Parenting kids with food allergies and food sensitivities is never easy. You count on labels to help you steer clear of dangers, but what happens when those labels are incorrect? New research reveals that some restaurant foods marked gluten-free contain gluten.
Despite many restaurants labeling items on their menus as gluten-free a new study published in the American Journal of Gastroenterology found that 32 percent of those items do actually contain gluten. The study was conducted using Nima, a portable gluten tester, at restaurants across the country. The researchers collected data over 18 months from over 5,000 tests performed by 804 private Nima users who were willing to share their results.
photo: Nerise Gokpinar via Unsplash
While no specific restaurants were named in the study, there were some statistics revealed that can help those with a gluten allergy or intolerance be more aware. The food most commonly found to contain gluten was pizza and pasta. Gluten was found in 53.2 percent of gluten-free pizza samples and 50.5 percent of gluten-free pasta. Food served at dinner tended to test positive more often than foods at breakfast.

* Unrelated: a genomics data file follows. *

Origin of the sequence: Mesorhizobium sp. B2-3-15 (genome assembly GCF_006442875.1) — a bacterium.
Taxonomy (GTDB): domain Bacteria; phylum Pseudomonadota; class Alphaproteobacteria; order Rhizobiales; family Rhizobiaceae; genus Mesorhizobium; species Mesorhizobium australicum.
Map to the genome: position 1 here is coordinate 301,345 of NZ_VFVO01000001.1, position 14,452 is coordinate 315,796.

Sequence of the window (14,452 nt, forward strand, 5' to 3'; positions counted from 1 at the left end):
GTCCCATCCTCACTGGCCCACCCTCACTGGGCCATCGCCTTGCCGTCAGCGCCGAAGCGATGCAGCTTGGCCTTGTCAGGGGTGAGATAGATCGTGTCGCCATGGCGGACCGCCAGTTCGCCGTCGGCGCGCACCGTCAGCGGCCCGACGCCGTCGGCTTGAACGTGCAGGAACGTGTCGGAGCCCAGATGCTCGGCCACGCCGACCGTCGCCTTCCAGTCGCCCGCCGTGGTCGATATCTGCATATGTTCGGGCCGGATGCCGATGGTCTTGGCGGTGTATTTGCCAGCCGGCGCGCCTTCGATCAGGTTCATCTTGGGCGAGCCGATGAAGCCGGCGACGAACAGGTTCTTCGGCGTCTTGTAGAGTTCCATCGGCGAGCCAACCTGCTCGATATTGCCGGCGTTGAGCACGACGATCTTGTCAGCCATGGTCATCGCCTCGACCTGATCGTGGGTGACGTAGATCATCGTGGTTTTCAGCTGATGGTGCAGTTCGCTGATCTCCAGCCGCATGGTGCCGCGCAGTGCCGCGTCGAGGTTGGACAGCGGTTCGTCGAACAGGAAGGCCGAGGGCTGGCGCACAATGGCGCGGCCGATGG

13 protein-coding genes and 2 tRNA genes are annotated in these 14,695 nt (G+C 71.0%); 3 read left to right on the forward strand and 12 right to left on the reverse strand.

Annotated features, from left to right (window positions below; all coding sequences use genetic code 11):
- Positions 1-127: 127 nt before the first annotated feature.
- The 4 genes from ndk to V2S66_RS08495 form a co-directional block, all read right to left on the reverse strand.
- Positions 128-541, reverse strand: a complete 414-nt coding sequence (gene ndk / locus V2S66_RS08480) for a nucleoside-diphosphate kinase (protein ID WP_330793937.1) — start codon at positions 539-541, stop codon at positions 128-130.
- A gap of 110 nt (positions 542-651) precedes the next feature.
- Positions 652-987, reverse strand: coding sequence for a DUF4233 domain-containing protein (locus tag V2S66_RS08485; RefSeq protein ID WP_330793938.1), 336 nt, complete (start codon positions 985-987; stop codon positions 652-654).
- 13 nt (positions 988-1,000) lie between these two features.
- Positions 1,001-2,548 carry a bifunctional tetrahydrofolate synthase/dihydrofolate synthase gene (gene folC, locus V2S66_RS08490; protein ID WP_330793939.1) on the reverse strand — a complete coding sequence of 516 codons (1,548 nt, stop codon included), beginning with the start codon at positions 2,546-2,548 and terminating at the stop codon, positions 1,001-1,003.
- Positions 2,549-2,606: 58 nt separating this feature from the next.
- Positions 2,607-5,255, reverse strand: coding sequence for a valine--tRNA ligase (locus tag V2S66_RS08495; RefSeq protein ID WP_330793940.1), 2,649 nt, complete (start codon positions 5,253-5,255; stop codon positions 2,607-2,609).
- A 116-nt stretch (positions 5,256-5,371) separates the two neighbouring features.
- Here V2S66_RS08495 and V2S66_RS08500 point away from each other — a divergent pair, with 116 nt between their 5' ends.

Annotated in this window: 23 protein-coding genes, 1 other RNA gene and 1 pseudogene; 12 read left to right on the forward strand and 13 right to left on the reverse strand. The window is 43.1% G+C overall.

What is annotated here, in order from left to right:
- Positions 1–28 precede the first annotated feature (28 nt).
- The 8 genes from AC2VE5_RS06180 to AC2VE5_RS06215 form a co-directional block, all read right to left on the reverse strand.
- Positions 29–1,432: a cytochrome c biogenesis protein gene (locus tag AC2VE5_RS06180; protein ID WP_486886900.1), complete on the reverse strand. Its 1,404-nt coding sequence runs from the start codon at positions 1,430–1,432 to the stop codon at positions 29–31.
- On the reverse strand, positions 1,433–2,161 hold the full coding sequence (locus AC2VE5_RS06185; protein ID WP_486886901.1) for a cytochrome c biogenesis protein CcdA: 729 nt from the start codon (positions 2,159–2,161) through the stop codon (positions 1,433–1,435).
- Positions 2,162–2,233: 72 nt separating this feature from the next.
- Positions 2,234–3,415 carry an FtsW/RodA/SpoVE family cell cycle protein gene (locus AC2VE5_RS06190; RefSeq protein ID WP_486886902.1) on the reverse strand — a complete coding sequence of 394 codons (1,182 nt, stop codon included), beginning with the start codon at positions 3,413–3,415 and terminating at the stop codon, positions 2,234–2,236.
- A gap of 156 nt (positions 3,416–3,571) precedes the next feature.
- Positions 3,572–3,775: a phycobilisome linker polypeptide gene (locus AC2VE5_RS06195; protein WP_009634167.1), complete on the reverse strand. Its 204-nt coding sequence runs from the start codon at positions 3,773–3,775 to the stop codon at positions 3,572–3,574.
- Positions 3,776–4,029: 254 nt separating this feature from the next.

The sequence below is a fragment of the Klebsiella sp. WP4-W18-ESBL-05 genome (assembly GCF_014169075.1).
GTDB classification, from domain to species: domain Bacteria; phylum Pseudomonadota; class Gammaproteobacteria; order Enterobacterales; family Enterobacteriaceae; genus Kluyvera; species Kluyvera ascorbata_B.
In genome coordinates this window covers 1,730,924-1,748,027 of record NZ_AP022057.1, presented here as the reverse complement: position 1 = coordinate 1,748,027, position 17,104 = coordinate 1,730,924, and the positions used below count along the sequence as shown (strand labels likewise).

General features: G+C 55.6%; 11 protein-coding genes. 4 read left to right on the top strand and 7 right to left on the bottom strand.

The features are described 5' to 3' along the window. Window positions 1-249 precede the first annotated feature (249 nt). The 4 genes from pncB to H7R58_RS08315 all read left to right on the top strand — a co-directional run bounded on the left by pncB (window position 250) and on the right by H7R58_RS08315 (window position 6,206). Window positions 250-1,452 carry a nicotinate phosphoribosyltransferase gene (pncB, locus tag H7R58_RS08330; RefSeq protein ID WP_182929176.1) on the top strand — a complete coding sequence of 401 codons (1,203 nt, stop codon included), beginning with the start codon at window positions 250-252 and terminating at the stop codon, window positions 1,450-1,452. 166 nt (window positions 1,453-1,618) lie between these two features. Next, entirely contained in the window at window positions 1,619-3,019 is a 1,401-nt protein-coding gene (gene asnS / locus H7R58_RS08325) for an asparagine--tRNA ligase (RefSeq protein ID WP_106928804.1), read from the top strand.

Foods labeled gluten-free were less likely to test positive for gluten at restaurants located in the western United States. Fast-casual and casual restaurants were less likely to have gluten-free foods test positive for gluten than fast-food places.
It’s important to note that the results might not be reflective of all gluten-free restaurant food as the Nima users were more likely to only test foods they suspected might contain gluten. The study’s lead author Dr. Benjamin Lerner explained that a good majority of the gluten detected was likely due to cross contamination, like the same cookware being used to cook gluten-containing and gluten-free foods.
“We all want people to be vigilant, but not too worried,” said lead author Dr. Benjamin Lerner. “If you have celiac disease or it’s harmful for you to ingest gluten, you should feel comfortable asking the waiter how things are prepared.”